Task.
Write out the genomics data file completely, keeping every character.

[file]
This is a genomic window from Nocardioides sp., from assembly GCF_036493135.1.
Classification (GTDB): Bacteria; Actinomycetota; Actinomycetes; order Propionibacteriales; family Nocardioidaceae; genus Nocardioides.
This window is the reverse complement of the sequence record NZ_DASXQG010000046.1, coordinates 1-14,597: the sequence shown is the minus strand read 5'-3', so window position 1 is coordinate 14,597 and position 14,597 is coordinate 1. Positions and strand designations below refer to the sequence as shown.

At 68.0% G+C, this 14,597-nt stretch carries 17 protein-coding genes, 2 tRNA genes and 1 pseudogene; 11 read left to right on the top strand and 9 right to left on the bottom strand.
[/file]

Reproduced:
This is a genomic window from Nocardioides sp., from assembly GCF_036493135.1.
Classification (GTDB): Bacteria; Actinomycetota; Actinomycetes; order Propionibacteriales; family Nocardioidaceae; genus Nocardioides.
This window is the reverse complement of the sequence record NZ_DASXQG010000046.1, coordinates 1-14,597: the sequence shown is the minus strand read 5'-3', so window position 1 is coordinate 14,597 and position 14,597 is coordinate 1. Positions and strand designations below refer to the sequence as shown.

At 68.0% G+C, this 14,597-nt stretch carries 17 protein-coding genes, 2 tRNA genes and 1 pseudogene; 11 read left to right on the top strand and 9 right to left on the bottom strand.